Skip to content

Virus Expert Just Issued This Essential COVID Update

A major development for this pandemic.
FACT CHECKED BY Emilia Paluszek

In a major development for the COVID pandemic, last week the FDA authorized vaccination for children younger than six months. And although the news may affect the youngest among us, people of all ages are wondering what the next vaccine recommendations will be. Epidemiologist Dr. Michael Osterholm talked with WCCO Radio on both of these issues, detailing why vaccinating the young is important and what this fall might bring for the rest of us. Read on to find out more—and to ensure your health and the health of others, don't miss these Sure Signs You've Already Had COVID.


For Children, "This Is Not a Benign Disease"

School child wearing face mask

This week, the FDA approved COVID vaccines for children aged five and younger. Osterholm was asked what he would tell a parent who might be hesitant to get their young child vaccinated. "The message that is really important to get across right now with regard to COVID and kids is that this is not a benign disease," he said. "If you look at what's happened so far, we've had over 45,000 children under the age of five been hospitalized for COVID, 10,000 have gone onto the ICU.

"Since Omicron happened, it's actually caused a substantial increase in the impact in young children in the US right now," he added. "More than 1,400 children and teenagers have died from COVID. More than 400 of those deaths were in children under the age of five. Overall, it's a milder disease per thousands hospitalized for hundred thousands infected, but it's still not a disease that you want to take lightly."


"Not Perfect"

Child girl wearing a protection mask against coronavirus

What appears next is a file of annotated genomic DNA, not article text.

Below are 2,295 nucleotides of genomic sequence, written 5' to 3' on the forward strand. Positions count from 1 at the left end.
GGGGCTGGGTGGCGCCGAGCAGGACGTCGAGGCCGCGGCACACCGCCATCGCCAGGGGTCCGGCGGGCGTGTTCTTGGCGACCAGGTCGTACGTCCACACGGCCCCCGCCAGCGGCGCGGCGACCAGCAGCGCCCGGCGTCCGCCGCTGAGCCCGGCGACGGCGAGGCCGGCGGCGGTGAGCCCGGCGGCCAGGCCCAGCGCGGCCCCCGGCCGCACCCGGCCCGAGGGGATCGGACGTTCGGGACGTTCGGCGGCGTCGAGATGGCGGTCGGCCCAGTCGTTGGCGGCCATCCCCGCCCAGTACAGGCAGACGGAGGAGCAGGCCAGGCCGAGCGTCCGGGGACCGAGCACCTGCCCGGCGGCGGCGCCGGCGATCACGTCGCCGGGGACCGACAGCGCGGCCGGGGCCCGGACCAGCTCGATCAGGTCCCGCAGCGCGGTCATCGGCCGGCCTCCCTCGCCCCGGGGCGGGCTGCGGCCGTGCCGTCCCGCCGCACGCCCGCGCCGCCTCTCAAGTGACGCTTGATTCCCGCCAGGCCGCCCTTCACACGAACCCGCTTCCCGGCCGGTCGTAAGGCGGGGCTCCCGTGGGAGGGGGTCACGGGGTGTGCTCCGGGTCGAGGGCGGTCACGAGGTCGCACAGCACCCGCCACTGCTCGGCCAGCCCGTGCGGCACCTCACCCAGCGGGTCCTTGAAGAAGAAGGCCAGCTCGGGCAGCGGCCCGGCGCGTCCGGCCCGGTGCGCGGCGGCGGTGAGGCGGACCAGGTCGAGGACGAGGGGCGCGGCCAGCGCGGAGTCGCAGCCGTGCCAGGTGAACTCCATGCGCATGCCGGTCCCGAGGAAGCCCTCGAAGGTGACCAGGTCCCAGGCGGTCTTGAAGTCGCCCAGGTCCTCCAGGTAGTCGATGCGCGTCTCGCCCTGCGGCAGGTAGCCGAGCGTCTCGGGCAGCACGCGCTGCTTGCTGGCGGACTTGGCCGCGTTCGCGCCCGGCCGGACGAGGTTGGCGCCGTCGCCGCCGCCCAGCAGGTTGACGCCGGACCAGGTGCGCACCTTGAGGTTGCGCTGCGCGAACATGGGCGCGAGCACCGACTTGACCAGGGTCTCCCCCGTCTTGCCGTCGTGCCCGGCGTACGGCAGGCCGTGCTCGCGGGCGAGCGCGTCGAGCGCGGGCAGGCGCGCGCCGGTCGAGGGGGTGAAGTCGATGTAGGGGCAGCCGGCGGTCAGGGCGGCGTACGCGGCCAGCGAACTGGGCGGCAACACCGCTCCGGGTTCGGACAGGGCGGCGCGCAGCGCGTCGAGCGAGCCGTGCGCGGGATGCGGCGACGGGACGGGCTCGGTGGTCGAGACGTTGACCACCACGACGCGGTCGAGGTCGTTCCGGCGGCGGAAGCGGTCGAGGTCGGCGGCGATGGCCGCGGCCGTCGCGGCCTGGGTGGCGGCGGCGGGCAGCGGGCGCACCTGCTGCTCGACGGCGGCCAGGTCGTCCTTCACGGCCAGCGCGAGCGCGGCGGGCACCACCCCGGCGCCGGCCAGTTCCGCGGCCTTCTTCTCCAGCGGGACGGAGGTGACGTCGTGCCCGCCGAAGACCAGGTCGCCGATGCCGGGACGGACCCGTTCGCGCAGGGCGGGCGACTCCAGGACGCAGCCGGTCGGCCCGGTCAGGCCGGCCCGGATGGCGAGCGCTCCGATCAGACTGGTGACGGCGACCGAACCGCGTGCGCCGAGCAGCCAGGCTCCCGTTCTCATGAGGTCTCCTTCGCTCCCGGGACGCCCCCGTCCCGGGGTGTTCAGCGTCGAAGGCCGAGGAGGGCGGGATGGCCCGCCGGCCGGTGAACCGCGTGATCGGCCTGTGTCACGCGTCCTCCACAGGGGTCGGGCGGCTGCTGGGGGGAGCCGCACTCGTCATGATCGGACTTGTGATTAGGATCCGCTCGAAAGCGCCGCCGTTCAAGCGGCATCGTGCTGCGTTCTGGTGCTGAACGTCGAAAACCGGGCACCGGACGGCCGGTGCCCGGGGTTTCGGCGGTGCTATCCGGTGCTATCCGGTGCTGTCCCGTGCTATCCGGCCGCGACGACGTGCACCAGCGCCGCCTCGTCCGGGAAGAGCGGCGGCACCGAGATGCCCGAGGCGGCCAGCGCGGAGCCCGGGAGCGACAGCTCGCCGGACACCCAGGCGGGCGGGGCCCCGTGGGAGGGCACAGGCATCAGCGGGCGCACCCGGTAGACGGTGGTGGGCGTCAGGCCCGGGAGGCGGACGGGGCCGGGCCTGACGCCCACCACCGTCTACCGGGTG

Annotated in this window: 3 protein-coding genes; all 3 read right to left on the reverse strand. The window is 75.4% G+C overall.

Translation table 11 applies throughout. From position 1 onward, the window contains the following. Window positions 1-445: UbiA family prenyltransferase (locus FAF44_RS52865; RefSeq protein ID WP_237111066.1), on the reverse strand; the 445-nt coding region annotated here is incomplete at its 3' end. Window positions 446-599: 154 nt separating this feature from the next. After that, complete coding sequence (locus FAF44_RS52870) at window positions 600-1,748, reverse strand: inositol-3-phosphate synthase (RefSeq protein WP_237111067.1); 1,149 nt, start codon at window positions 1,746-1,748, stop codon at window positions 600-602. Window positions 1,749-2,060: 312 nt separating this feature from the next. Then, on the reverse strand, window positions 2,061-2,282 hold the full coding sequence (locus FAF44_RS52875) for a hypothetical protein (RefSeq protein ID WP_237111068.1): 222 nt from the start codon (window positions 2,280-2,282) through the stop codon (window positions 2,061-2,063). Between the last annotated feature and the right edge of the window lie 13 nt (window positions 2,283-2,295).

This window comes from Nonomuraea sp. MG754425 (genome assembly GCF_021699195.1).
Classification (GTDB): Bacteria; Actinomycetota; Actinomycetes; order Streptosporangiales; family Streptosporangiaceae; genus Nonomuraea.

Osterholm said the vaccines will be useful in limiting the pandemic's spread, but they can ony do so much. "These vaccines are not going to be the perfect stopgap," Osterholm said. "They're not going to prevent all transmission, they're not going to prevent all illnesses, but they will do a lot to reduce serious illness in these kids."


BA.4 and BA.5 A Concern

Worried nurse sitting in hospital corridor

Osterholm stressed that the pandemic is far from over. Case in point: The emergence of the new Omicron subvariants BA.4 and BA.5, whose effect is yet to be seen. "If you see a major surge of BA.4 and BA.5 in the world, over the course of the next six months, we could see a lot of pain, a lot of hurt, that we're not seeing right now," said Osterholm. "And the challenge is none of us know."


What About Additional Adult Boosters?

Nurse with face mask sitting at home with senior woman and injecting covid 19 vaccine.

As of now, second booster shots are approved for certain groups (such as people over age 50, and the immunocompromised). There have been rumors about what might be recommended for the general public this fall, from an additional booster shot to an annual COVID vaccine similar to the yearly flu shot. Osterholm favors the latter. "We're not going to be able to boost our way out of this," he said. "We need new and better vaccines that will give us more durable protection."

But if another booster shot is recommended, Osterholm says he would get it and urges others to do the same. "But for right now, if boosters are approved for a fifth booster — and there's discussion about this right now looking at it — I would get it right away," he said.


How to Stay Safe Out There


Follow the fundamentals and help end this pandemic, no matter where you live—get vaccinated ASAP; if you live in an area with low vaccination rates, wear an N95 face mask, don't travel, social distance, avoid large crowds, don't go indoors with people you're not sheltering with (especially in bars), practice good hand hygiene, and to protect your life and the lives of others, don't visit any of these 35 Places You're Most Likely to Catch COVID.

Michael Martin
Michael Martin is a New York City-based writer and editor. Read more about Michael